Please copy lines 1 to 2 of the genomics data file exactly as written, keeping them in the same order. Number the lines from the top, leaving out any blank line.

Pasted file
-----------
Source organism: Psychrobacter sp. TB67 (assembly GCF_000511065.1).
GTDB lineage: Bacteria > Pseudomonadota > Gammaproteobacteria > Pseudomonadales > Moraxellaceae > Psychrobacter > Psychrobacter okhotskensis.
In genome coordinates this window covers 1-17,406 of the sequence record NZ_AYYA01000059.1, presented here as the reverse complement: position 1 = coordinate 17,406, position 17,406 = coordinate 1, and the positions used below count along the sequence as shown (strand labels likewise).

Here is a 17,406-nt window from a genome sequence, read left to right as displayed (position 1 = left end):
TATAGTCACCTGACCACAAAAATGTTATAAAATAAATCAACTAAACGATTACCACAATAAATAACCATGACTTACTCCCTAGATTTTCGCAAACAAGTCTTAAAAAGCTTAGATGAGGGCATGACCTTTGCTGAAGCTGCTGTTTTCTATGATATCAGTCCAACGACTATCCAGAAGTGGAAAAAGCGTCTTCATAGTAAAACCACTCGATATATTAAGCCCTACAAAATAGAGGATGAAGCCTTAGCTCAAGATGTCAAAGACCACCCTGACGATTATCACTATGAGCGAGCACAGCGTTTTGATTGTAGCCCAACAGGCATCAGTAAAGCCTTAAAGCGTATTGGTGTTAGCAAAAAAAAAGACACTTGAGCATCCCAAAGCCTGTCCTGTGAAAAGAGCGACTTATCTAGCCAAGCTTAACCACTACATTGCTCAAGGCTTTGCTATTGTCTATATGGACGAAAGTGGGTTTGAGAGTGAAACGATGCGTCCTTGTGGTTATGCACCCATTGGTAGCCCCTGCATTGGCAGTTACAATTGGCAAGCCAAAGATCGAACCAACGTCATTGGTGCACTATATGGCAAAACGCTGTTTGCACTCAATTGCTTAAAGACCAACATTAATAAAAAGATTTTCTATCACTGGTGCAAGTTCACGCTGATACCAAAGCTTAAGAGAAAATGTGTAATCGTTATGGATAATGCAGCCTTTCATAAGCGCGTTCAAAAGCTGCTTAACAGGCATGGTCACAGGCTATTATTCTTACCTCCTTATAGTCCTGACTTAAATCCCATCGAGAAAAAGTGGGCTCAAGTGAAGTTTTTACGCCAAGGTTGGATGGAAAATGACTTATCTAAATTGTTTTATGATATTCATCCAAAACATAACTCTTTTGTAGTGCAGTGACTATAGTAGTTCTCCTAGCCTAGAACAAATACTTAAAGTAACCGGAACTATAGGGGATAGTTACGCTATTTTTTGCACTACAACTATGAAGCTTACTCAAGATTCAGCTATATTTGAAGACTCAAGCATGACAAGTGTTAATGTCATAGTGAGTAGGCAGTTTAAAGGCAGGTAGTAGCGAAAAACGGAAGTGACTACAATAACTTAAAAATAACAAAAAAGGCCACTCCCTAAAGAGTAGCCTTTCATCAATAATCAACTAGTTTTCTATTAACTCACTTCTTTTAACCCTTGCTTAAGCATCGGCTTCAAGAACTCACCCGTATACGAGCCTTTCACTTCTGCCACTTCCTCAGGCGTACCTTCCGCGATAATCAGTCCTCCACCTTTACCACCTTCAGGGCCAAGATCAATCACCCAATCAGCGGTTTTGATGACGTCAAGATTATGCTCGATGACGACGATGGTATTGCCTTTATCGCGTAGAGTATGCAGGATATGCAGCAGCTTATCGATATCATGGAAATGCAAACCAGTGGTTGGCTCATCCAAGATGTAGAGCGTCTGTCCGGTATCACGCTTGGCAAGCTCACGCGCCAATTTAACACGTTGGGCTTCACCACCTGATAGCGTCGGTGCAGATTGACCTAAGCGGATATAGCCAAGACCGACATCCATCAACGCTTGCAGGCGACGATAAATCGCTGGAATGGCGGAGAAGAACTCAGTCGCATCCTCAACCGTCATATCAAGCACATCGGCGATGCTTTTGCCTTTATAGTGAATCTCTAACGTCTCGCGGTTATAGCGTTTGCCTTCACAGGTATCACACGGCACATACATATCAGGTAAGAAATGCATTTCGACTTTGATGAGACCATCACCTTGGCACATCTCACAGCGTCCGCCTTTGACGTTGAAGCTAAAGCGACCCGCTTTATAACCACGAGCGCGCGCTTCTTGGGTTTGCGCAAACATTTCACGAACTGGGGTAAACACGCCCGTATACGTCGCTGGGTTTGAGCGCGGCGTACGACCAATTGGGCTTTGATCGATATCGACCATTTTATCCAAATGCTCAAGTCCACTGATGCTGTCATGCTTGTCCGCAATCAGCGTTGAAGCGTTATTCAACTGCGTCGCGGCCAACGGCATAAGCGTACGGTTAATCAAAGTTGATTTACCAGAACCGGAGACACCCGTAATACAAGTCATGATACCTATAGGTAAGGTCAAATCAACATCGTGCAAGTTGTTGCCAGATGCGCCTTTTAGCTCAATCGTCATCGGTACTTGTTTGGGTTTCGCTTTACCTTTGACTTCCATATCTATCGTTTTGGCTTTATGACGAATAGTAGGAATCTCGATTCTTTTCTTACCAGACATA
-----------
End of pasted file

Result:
Source organism: Psychrobacter sp. TB67 (assembly GCF_000511065.1).
GTDB lineage: Bacteria > Pseudomonadota > Gammaproteobacteria > Pseudomonadales > Moraxellaceae > Psychrobacter > Psychrobacter okhotskensis.